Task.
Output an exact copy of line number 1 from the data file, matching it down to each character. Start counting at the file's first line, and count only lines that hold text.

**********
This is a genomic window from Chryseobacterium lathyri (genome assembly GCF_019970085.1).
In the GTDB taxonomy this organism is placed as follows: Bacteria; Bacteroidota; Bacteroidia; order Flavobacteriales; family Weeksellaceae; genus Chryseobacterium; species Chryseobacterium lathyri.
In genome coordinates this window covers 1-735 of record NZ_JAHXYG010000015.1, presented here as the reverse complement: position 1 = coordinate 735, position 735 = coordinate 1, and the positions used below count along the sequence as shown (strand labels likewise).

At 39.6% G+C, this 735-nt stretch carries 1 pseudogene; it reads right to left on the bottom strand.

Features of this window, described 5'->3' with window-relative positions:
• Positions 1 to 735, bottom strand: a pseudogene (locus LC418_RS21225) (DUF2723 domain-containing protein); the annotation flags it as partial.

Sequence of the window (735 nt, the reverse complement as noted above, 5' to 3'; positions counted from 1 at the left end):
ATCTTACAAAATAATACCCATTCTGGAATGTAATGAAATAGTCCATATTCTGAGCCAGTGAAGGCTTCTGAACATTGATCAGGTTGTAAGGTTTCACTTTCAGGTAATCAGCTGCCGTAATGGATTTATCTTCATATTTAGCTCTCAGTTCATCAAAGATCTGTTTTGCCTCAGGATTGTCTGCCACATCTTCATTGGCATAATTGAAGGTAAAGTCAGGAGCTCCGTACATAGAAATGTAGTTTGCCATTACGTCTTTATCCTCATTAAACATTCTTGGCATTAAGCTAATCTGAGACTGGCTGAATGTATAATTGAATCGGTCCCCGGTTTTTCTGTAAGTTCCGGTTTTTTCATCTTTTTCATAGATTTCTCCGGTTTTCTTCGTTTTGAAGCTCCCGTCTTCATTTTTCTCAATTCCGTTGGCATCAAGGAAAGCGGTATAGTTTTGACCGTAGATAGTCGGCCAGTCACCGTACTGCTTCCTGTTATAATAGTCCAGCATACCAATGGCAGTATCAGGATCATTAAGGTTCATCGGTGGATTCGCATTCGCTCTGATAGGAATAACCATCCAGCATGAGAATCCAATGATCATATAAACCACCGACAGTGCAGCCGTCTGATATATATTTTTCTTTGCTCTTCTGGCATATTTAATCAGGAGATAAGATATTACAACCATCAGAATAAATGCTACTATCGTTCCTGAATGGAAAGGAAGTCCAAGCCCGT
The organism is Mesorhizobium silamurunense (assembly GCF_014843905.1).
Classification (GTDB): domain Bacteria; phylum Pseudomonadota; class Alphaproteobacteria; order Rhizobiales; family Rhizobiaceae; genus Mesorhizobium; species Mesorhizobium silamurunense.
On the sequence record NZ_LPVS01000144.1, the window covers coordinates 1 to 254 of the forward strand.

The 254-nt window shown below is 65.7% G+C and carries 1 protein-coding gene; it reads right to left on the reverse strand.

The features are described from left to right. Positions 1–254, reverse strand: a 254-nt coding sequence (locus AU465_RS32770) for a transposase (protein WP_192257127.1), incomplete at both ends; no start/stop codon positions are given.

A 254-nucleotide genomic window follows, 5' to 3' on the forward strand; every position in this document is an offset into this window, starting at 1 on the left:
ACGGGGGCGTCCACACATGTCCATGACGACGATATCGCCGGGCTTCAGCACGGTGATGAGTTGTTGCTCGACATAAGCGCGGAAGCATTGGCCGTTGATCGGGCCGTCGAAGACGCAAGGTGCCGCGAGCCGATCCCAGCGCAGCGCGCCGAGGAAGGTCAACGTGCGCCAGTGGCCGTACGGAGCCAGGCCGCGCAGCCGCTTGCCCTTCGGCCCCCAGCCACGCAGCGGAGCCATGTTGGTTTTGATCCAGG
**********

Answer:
This is a genomic window from Chryseobacterium lathyri (genome assembly GCF_019970085.1).